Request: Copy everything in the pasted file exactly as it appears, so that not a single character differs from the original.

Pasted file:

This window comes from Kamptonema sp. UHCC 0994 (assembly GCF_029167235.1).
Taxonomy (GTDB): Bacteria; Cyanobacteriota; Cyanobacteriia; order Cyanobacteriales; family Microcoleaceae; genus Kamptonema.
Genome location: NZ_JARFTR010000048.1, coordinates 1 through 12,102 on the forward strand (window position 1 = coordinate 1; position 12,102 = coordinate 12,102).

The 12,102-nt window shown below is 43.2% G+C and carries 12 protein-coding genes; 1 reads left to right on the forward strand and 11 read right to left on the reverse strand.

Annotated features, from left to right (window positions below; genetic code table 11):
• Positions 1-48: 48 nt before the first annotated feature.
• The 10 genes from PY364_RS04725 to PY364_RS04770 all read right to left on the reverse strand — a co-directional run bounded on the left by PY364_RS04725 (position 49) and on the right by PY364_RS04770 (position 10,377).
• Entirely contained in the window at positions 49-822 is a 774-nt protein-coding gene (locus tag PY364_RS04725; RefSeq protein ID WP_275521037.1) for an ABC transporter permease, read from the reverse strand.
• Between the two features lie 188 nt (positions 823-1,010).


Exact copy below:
This window comes from Kamptonema sp. UHCC 0994 (assembly GCF_029167235.1).
Taxonomy (GTDB): Bacteria; Cyanobacteriota; Cyanobacteriia; order Cyanobacteriales; family Microcoleaceae; genus Kamptonema.
Genome location: NZ_JARFTR010000048.1, coordinates 1 through 12,102 on the forward strand (window position 1 = coordinate 1; position 12,102 = coordinate 12,102).

The 12,102-nt window shown below is 43.2% G+C and carries 12 protein-coding genes; 1 reads left to right on the forward strand and 11 read right to left on the reverse strand.

Annotated features, from left to right (window positions below; genetic code table 11):
• Positions 1-48: 48 nt before the first annotated feature.
• The 10 genes from PY364_RS04725 to PY364_RS04770 all read right to left on the reverse strand — a co-directional run bounded on the left by PY364_RS04725 (position 49) and on the right by PY364_RS04770 (position 10,377).
• Entirely contained in the window at positions 49-822 is a 774-nt protein-coding gene (locus tag PY364_RS04725; RefSeq protein ID WP_275521037.1) for an ABC transporter permease, read from the reverse strand.
• Between the two features lie 188 nt (positions 823-1,010).